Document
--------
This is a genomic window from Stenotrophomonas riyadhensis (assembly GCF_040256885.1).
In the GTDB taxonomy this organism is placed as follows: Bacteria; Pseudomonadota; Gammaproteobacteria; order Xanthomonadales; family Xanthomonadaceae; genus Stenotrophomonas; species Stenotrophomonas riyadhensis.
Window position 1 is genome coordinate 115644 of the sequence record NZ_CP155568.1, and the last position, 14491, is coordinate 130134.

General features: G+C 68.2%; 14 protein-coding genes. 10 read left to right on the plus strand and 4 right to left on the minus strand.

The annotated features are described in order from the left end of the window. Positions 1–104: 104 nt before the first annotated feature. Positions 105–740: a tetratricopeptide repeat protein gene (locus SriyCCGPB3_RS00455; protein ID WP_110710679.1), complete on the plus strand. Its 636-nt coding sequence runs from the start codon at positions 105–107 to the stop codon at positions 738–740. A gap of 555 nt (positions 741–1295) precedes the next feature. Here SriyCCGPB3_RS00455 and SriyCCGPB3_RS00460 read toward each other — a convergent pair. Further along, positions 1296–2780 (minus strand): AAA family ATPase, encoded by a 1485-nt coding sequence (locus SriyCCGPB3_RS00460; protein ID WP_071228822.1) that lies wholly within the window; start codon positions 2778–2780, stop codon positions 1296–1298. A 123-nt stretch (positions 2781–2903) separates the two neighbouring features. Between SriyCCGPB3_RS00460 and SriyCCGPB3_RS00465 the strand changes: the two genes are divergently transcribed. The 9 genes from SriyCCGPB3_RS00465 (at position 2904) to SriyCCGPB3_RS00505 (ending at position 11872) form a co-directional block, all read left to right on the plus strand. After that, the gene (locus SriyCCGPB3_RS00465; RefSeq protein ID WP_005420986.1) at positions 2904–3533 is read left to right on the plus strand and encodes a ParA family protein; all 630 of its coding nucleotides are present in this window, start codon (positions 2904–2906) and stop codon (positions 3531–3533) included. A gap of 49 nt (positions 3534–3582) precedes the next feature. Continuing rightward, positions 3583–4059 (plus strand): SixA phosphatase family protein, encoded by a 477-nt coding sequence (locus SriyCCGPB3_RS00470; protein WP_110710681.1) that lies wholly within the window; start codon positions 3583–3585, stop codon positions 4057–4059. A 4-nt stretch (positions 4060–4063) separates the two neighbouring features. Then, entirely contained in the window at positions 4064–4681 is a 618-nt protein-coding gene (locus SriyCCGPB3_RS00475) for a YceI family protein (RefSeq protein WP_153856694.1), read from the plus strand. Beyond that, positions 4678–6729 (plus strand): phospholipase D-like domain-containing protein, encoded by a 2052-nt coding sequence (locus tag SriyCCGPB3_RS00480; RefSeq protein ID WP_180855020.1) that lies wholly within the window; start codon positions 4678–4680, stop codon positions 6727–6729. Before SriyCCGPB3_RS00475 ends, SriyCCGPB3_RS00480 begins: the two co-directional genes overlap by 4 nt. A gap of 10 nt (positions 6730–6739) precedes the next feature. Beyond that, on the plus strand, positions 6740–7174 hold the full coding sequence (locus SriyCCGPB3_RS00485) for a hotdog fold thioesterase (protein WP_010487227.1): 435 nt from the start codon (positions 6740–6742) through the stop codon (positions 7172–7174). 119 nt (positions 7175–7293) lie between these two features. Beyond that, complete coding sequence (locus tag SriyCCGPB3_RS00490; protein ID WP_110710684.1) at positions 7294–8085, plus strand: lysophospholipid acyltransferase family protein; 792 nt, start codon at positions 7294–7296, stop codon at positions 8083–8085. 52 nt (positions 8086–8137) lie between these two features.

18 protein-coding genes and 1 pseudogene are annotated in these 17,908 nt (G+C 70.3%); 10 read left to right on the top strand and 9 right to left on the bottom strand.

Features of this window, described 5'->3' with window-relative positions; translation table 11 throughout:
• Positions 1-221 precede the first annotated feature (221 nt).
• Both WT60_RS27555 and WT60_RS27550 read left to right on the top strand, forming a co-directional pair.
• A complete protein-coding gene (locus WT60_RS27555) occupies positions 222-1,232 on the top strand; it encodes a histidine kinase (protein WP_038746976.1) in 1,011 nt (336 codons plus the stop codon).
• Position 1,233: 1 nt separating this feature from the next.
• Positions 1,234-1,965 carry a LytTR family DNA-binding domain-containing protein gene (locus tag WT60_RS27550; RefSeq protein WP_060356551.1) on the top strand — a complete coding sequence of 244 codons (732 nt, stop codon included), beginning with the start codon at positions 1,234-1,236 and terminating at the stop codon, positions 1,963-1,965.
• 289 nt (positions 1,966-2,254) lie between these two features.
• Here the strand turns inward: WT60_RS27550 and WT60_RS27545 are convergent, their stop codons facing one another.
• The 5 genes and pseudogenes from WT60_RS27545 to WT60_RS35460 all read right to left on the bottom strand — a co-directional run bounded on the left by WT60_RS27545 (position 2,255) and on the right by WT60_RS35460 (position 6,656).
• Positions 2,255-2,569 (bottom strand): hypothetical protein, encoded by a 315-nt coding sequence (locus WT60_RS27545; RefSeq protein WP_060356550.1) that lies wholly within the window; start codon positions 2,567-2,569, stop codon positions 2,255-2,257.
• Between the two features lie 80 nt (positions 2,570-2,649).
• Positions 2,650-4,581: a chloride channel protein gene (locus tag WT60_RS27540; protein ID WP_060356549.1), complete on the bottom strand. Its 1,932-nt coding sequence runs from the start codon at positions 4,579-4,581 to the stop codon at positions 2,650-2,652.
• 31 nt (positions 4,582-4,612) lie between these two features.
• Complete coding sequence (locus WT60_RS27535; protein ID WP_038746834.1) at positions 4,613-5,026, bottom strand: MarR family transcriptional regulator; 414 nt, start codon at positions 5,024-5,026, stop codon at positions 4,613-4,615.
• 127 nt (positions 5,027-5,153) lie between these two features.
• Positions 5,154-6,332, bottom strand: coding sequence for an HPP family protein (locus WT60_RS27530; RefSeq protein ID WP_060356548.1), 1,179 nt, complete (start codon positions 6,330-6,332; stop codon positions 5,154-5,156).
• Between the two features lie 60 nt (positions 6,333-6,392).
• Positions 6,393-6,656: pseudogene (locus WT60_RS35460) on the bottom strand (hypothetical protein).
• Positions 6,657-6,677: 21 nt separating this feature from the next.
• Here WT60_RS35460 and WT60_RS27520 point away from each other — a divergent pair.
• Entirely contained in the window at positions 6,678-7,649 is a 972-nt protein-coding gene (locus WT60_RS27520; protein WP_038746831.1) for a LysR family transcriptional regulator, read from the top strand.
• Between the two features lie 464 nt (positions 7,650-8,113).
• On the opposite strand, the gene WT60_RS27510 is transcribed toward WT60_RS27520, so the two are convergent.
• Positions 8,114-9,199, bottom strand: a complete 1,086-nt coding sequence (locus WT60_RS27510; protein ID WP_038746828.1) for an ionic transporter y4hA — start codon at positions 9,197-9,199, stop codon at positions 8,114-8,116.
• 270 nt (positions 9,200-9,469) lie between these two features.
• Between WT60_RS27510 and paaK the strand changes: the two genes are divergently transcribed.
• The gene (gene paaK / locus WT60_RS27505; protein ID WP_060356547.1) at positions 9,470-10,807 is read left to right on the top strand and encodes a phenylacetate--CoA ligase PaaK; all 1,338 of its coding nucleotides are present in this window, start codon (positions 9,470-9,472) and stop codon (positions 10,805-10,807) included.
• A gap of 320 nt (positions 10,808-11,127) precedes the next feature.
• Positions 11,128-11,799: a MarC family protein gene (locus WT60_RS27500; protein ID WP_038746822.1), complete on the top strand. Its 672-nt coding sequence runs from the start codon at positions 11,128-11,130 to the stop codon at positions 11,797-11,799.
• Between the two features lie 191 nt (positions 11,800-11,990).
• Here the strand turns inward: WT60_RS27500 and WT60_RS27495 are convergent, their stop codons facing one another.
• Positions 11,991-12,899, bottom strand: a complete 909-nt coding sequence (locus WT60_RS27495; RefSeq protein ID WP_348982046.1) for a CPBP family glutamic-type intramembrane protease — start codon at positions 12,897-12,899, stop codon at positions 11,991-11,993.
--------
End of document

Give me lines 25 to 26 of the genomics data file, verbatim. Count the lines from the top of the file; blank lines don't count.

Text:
• Positions 6,657-6,677: 21 nt separating this feature from the next.
• Here WT60_RS35460 and WT60_RS27520 point away from each other — a divergent pair.